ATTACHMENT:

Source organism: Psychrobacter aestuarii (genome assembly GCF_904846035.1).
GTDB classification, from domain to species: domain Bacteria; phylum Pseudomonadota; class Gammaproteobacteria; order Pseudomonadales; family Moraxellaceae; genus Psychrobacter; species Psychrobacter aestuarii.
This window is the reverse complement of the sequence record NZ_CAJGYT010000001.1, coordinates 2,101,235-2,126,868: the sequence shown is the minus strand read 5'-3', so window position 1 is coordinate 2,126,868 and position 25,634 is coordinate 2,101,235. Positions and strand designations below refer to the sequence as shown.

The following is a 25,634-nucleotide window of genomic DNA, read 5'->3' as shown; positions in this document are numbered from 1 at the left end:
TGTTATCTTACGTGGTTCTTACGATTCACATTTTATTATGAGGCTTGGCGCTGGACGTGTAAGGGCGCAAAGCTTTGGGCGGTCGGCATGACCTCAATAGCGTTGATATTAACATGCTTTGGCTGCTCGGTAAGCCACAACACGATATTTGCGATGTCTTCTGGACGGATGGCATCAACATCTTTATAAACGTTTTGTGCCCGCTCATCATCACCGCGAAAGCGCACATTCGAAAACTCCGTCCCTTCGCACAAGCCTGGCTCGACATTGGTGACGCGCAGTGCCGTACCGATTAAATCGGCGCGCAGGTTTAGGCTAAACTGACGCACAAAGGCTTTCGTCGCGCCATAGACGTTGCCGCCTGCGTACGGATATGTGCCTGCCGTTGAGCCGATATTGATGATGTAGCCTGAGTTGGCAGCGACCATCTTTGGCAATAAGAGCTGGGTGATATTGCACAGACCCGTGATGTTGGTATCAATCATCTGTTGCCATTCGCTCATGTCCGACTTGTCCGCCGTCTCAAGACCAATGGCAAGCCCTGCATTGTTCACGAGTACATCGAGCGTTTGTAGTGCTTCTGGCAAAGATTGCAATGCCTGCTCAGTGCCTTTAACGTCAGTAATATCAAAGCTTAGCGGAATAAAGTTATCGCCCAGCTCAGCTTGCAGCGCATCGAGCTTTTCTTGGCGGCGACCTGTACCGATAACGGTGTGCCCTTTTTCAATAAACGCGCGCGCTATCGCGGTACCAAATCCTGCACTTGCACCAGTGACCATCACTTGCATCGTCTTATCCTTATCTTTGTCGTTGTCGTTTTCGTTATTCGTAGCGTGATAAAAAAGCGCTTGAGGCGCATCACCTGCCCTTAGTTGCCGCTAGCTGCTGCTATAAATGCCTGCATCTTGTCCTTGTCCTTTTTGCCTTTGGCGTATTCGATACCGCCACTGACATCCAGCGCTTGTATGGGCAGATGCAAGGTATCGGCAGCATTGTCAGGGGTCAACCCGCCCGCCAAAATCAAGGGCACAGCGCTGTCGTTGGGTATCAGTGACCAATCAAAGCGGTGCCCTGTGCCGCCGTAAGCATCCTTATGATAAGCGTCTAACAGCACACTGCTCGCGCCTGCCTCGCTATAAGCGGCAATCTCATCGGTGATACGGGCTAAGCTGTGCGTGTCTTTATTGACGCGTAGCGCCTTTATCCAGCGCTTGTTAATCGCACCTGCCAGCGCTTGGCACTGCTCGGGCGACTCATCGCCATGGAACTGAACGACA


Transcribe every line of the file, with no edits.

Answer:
Source organism: Psychrobacter aestuarii (genome assembly GCF_904846035.1).
GTDB classification, from domain to species: domain Bacteria; phylum Pseudomonadota; class Gammaproteobacteria; order Pseudomonadales; family Moraxellaceae; genus Psychrobacter; species Psychrobacter aestuarii.
This window is the reverse complement of the sequence record NZ_CAJGYT010000001.1, coordinates 2,101,235-2,126,868: the sequence shown is the minus strand read 5'-3', so window position 1 is coordinate 2,126,868 and position 25,634 is coordinate 2,101,235. Positions and strand designations below refer to the sequence as shown.

The following is a 25,634-nucleotide window of genomic DNA, read 5'->3' as shown; positions in this document are numbered from 1 at the left end:
TGTTATCTTACGTGGTTCTTACGATTCACATTTTATTATGAGGCTTGGCGCTGGACGTGTAAGGGCGCAAAGCTTTGGGCGGTCGGCATGACCTCAATAGCGTTGATATTAACATGCTTTGGCTGCTCGGTAAGCCACAACACGATATTTGCGATGTCTTCTGGACGGATGGCATCAACATCTTTATAAACGTTTTGTGCCCGCTCATCATCACCGCGAAAGCGCACATTCGAAAACTCCGTCCCTTCGCACAAGCCTGGCTCGACATTGGTGACGCGCAGTGCCGTACCGATTAAATCGGCGCGCAGGTTTAGGCTAAACTGACGCACAAAGGCTTTCGTCGCGCCATAGACGTTGCCGCCTGCGTACGGATATGTGCCTGCCGTTGAGCCGATATTGATGATGTAGCCTGAGTTGGCAGCGACCATCTTTGGCAATAAGAGCTGGGTGATATTGCACAGACCCGTGATGTTGGTATCAATCATCTGTTGCCATTCGCTCATGTCCGACTTGTCCGCCGTCTCAAGACCAATGGCAAGCCCTGCATTGTTCACGAGTACATCGAGCGTTTGTAGTGCTTCTGGCAAAGATTGCAATGCCTGCTCAGTGCCTTTAACGTCAGTAATATCAAAGCTTAGCGGAATAAAGTTATCGCCCAGCTCAGCTTGCAGCGCATCGAGCTTTTCTTGGCGGCGACCTGTACCGATAACGGTGTGCCCTTTTTCAATAAACGCGCGCGCTATCGCGGTACCAAATCCTGCACTTGCACCAGTGACCATCACTTGCATCGTCTTATCCTTATCTTTGTCGTTGTCGTTTTCGTTATTCGTAGCGTGATAAAAAAGCGCTTGAGGCGCATCACCTGCCCTTAGTTGCCGCTAGCTGCTGCTATAAATGCCTGCATCTTGTCCTTGTCCTTTTTGCCTTTGGCGTATTCGATACCGCCACTGACATCCAGCGCTTGTATGGGCAGATGCAAGGTATCGGCAGCATTGTCAGGGGTCAACCCGCCCGCCAAAATCAAGGGCACAGCGCTGTCGTTGGGTATCAGTGACCAATCAAAGCGGTGCCCTGTGCCGCCGTAAGCATCCTTATGATAAGCGTCTAACAGCACACTGCTCGCGCCTGCCTCGCTATAAGCGGCAATCTCATCGGTGATACGGGCTAAGCTGTGCGTGTCTTTATTGACGCGTAGCGCCTTTATCCAGCGCTTGTTAATCGCACCTGCCAGCGCTTGGCACTGCTCGGGCGACTCATCGCCATGGAACTGAACGACA